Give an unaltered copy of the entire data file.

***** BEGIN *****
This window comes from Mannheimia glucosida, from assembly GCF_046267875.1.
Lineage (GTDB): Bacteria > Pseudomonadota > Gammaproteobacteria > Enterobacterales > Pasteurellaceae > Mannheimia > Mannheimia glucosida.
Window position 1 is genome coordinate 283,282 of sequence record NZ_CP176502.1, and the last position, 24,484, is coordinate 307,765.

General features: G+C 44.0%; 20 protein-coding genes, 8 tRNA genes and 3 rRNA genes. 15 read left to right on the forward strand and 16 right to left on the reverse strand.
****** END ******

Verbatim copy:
This window comes from Mannheimia glucosida, from assembly GCF_046267875.1.
Lineage (GTDB): Bacteria > Pseudomonadota > Gammaproteobacteria > Enterobacterales > Pasteurellaceae > Mannheimia > Mannheimia glucosida.
Window position 1 is genome coordinate 283,282 of sequence record NZ_CP176502.1, and the last position, 24,484, is coordinate 307,765.

General features: G+C 44.0%; 20 protein-coding genes, 8 tRNA genes and 3 rRNA genes. 15 read left to right on the forward strand and 16 right to left on the reverse strand.